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Lilley, Ronald Jellett (1923-1945) | by sherborneschoolarchives
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Lilley, Ronald Jellett (1923-1945)

Sherborne School, UK, Book of Remembrance for former pupils who died in the Second World War, 1939-1945.


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Credit: Sherborne School Archives, Abbey Road, Sherborne, Dorset, UK, DT9 3AP.


Details: Ronald Jellett Lilley (1923-1945), born 18 September 1923, son of Eric Gordon Lilley and Anne Janet Lilley, of The Moorings, Gorran Haven, Cornwall; brother of Richard FitzGerald Lilley (1921-1944)


Attended Mowden School, Brighton.


Attended Sherborne School (School House) September 1937-December 1941; 6th form; School Prefect; 1st XV rugby football (1940, 1941); 1st XI hockey (1941); 2nd XI cricket (1940); PT Instructor with Badge; Sergeant in JTC; member of Duffers and Eclectics.


Scholar, Corpus Christi College, Cambridge.


WW2, Lieutenant, 3 Mountain Regiment, Royal Artillery. Killed in action at Niedermörmter at the Battle of the Rhine Crossing on 24 March 1945, aged 20.


Commemorated at:

Originally buried at Ober Mormter, Germany, and reburied at Reichswald Forest War Cemetery, Nordrhein-Westfalen, Germany, 53. B. 17. Inscription on his headstone: ‘LOVELY AND PLEASANT WERT THOU IN THY LIFE’,-ronal...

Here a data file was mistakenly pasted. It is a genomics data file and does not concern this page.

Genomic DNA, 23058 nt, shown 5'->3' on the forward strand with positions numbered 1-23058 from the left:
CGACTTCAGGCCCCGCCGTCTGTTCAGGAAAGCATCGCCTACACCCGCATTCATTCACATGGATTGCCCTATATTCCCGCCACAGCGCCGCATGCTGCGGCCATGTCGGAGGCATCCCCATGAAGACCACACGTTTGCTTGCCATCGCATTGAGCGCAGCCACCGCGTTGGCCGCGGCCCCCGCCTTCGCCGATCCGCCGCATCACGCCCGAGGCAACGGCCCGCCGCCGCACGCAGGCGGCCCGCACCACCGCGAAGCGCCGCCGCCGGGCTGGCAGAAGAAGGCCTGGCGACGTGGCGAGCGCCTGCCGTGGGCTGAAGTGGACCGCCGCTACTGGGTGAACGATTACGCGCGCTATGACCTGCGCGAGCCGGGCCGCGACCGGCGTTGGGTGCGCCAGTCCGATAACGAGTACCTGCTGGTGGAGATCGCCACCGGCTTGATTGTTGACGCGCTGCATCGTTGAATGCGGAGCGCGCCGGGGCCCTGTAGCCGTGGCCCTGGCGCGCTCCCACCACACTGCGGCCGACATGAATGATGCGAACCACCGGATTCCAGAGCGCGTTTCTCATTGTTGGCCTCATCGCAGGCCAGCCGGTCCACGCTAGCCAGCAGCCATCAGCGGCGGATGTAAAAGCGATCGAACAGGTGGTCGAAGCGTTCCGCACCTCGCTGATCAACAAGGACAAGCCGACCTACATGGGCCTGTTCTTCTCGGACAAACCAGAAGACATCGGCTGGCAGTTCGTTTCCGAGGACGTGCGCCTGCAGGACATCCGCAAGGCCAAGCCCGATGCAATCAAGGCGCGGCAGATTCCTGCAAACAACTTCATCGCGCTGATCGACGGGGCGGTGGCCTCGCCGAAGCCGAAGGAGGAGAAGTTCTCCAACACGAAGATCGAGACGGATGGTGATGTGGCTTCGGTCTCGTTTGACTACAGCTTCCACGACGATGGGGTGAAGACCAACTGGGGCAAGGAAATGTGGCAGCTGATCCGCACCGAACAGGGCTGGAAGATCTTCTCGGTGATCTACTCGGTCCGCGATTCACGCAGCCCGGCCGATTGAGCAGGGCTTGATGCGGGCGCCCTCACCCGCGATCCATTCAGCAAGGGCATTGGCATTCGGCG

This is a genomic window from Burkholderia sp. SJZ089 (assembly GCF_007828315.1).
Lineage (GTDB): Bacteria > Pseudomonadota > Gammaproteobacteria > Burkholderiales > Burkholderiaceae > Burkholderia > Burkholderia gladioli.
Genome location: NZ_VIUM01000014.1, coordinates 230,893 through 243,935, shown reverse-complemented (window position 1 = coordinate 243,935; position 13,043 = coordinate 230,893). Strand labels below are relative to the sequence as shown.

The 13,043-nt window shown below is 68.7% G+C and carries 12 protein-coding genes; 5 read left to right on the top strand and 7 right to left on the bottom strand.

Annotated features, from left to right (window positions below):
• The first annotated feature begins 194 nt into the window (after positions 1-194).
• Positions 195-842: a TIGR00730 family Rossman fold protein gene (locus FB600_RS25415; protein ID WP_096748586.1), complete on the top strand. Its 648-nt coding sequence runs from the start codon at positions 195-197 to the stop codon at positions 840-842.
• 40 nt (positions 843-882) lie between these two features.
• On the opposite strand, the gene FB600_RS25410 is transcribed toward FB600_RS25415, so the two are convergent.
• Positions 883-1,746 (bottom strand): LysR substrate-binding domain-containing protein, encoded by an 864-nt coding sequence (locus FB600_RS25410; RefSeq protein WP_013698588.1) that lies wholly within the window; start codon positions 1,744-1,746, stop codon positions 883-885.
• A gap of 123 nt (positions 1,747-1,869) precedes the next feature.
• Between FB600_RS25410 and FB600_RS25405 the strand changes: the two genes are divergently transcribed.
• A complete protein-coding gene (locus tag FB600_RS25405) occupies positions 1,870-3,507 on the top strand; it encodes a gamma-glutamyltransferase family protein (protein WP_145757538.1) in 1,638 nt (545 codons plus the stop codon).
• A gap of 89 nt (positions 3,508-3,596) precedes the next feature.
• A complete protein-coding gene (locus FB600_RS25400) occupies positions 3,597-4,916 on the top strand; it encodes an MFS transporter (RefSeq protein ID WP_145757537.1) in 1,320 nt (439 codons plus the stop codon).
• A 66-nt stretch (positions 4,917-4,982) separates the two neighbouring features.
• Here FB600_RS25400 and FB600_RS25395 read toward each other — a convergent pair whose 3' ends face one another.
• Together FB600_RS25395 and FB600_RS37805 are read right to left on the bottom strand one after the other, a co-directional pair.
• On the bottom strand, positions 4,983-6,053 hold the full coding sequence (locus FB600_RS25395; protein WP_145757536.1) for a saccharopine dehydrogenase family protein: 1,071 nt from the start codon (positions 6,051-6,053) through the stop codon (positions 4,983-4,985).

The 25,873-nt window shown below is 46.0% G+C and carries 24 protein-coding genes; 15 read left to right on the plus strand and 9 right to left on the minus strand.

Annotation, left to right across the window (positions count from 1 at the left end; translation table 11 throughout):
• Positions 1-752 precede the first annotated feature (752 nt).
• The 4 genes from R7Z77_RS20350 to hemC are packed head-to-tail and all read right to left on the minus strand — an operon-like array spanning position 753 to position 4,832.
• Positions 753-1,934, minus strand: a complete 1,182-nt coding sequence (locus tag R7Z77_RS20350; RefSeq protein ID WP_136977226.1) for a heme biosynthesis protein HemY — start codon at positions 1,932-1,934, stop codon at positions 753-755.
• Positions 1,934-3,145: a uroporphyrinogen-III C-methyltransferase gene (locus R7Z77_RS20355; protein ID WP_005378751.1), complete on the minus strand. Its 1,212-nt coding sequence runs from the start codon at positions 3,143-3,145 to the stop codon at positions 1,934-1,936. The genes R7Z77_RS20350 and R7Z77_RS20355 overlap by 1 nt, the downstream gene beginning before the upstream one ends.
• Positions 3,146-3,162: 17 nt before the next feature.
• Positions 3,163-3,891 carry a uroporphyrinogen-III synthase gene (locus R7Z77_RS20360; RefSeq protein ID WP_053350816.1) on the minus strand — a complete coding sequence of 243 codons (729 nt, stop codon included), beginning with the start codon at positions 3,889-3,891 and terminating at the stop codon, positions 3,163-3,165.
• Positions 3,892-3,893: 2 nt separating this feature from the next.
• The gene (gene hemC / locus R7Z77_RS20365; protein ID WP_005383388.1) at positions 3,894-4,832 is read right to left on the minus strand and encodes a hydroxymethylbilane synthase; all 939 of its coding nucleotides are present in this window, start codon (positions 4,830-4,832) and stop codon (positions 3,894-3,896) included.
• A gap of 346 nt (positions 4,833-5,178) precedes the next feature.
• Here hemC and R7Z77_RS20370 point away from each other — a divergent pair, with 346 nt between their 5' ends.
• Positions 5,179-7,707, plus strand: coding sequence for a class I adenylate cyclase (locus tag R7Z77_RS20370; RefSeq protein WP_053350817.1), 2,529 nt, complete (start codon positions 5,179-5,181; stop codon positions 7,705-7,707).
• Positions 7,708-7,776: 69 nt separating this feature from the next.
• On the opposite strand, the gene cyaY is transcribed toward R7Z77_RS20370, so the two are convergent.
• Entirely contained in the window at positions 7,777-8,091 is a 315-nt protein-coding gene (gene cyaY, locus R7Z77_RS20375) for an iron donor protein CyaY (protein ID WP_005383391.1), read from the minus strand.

St Goran War Memorial


Sherborne School: War Memorial Staircase; Book of Remembrance.


Obituary, 'The Shirburnian', July 1945: 'Lieutenant Ronald Jellett Lilley, R.E. (a, '37-'41). Ronald Lilley was the youngest of three brothers in School House all of whom had distinguished records at Sherborne. School prefect, in the football and hockey sides and the second XI, he was prominent in nearly every school activity, athletic, social, literary and intellectual. He crowned his career by winning a history scholarship to Corpus Cambridge where he spent a term or two before joining the Army. He was killed while on special duty during the early stages of the Rhine crossing. His brother Richard lost his life in the fighting in France in 1944. But it is not for his brilliant qualities alone that Ronald Lilley will be remembered. His cheerfulness, sincerity and loyalty made him an incalculably valuable second head of house, and he was gifted with a charm of manner, a sensitivity and modesty which endeared him to one and all, his masters, his contemporaries and, in his last years, his juniors. His was not a character of mere evanescent promise; he would have gone far in any walk of life and it is hard to see how such can be spared.'

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Taken on August 1, 2013